Asolo Conservatory students present ‘Antigone Now’

Asolo Conservatory students present 'Antigone Now'

Mackenzie Murphy

Ashley Orosco, Video Editor

Giselle Roman, Performing Arts Editor

Wednesday, October 6, was one busy day at Academy, beginning with the Blessed Marie Rose Mass in early morning and  “Spike and Splash for the Cure” across the street that evening. Sandwiched in the middle of the day was Academy’s first visit by the Asolo Repertory Theatre from Sarasota in their presentation of Antigone Now, a modern version of the Greek classic by Sophocles, written by professional playwright Melissa Cooper, directed by Dmitry Troyanovsky,  and performed by third-year drama students of the FSU/Asolo Conservatory for Actor Training.

After the 50-minute presentation, the actors answered questions from the audience, followed by an interview of the Achona staff with Conservatory actors and stars of this show, Devereau Chumrau and Angela Sauer.

As pointed out by many students and various teachers, Antigone Now is a difficult play to follow unless you had recently read the original work by Sophocles. About half the high school student body nodded along, understanding the symbolism behind certain actions in the modernized version of the Greek classic, while the other half were left a bit confused as to what exactly had just occurred.

Antigone Now is a different beast from the original epic, bringing the characters into modern time and changing both setting and situations. The play takes place after a brutal civil war in an unknown country- hinted by the cast afterwards to have been in Eastern Europe.  Personally, with the clothes and accents, I imagined it more of an urban city- which left everyone in the city of Thebes confused and grieving over personal losses.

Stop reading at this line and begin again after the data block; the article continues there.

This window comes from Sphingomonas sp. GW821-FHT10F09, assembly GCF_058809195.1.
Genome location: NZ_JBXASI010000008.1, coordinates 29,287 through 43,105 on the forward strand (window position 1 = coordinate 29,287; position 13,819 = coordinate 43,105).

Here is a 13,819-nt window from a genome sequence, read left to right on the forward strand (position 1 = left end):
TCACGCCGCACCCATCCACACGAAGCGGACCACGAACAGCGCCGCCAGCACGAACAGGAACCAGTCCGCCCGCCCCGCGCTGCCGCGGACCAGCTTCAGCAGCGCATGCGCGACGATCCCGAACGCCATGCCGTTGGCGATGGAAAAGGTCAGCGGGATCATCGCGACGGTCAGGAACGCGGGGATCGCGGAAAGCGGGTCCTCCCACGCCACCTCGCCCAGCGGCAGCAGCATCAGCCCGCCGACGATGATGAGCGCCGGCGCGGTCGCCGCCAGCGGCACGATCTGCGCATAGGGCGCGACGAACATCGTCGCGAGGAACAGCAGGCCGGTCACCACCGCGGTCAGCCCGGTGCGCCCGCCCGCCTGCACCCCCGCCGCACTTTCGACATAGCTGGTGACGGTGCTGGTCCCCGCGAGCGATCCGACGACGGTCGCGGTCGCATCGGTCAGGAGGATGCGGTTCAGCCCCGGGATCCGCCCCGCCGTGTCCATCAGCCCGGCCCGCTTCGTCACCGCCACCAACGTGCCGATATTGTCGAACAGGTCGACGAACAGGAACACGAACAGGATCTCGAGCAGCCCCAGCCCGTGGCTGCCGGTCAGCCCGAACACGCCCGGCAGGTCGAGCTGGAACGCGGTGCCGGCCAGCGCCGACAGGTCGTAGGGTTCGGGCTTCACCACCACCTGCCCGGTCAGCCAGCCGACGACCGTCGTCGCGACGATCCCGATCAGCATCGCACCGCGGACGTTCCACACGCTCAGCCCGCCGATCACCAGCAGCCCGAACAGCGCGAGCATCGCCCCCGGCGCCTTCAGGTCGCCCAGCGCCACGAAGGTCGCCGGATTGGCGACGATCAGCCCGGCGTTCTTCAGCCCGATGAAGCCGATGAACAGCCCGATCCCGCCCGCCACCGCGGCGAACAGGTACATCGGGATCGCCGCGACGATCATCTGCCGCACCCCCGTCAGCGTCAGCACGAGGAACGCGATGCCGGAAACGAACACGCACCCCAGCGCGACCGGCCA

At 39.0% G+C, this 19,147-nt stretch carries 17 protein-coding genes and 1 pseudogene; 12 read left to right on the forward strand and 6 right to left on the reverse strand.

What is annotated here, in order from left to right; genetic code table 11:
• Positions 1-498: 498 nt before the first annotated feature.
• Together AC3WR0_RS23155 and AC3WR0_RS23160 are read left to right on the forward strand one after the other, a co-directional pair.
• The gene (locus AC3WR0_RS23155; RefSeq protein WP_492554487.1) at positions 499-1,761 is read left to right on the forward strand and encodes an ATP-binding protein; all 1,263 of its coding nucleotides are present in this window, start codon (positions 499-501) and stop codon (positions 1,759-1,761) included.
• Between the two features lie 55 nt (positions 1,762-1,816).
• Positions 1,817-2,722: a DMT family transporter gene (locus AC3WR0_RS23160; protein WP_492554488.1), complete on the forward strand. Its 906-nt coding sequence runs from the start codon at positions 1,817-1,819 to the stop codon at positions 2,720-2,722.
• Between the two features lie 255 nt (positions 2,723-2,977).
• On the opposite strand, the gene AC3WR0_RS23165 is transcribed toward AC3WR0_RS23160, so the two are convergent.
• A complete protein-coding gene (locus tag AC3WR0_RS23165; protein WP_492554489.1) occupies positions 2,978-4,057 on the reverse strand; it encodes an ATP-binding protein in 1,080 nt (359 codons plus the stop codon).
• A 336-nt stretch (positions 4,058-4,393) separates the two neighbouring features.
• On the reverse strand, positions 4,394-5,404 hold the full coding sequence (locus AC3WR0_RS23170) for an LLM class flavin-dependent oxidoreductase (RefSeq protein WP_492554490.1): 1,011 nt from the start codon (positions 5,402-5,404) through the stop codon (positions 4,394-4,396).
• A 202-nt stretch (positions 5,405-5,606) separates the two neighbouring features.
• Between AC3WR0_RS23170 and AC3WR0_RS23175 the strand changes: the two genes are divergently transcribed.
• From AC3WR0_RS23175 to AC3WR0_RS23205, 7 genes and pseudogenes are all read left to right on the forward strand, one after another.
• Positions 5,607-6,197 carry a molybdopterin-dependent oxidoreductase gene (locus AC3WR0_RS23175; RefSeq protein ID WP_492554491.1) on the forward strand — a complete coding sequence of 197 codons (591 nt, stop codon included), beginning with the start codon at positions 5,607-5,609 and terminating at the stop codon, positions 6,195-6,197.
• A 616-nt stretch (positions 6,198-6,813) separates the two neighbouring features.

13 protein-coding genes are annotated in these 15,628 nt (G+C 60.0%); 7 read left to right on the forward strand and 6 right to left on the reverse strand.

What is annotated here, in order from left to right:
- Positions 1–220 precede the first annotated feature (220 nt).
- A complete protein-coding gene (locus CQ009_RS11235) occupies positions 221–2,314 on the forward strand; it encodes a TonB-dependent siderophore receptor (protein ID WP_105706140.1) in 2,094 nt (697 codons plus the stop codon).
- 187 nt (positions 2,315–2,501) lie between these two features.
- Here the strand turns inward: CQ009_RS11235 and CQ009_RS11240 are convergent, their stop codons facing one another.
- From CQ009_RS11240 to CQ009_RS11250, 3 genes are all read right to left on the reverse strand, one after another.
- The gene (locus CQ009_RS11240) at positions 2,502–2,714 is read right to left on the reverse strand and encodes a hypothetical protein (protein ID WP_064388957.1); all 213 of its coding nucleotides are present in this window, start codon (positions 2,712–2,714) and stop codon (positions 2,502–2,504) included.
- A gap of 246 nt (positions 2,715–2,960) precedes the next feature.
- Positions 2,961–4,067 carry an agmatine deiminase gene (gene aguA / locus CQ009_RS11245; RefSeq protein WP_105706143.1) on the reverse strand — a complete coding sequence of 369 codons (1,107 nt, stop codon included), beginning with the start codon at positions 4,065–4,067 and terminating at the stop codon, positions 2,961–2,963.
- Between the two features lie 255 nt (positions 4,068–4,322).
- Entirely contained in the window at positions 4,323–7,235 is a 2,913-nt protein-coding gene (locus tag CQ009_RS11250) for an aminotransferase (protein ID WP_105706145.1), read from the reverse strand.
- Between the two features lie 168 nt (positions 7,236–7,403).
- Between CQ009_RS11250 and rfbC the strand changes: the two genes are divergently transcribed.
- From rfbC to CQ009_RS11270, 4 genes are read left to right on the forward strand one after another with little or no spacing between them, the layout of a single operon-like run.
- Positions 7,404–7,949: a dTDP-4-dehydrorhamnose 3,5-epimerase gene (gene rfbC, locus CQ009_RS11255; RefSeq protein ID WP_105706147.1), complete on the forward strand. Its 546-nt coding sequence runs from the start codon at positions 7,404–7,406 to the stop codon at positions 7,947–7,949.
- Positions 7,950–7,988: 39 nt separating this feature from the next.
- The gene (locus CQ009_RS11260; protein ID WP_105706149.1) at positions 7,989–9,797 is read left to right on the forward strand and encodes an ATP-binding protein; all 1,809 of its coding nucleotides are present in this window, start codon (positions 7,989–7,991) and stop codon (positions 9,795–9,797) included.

Enter Antigone, the niece of the new ruler, Creon. Along with her sister Ismene, Antigone mourns the death of her brothers, who were the main cause of the war. One is to be buried a hero, the other is declared a traitor, left to rot in the sun by Creon’s orders. Antigone refuses to follow such rules, claiming “unjust men create unjust laws” and sets off to show respect to her fallen brother by performing the traditional burial rights of her culture.

A furious Creon attempts to scare Antigone against the decision, but her mind is made up. In choosing to bury her brother, she chooses to die. I got to interview two of the cast members, Devereau Chumrau, who plays Antigone and chorus member, Angela Sauer, about the play, the modernization and the effect on the younger generations.

When asked about the current trend of modernizing classics such as Baz Lurhmann’s Romeo + Juliet and Michael Almereyda‘s Hamlet, we promptly spent a good minute trying to remember who starred alongside Ethan Hawke until Devereau snapped her fingers, proudly proclaiming that it was not Claire Danes, but Julia Stiles.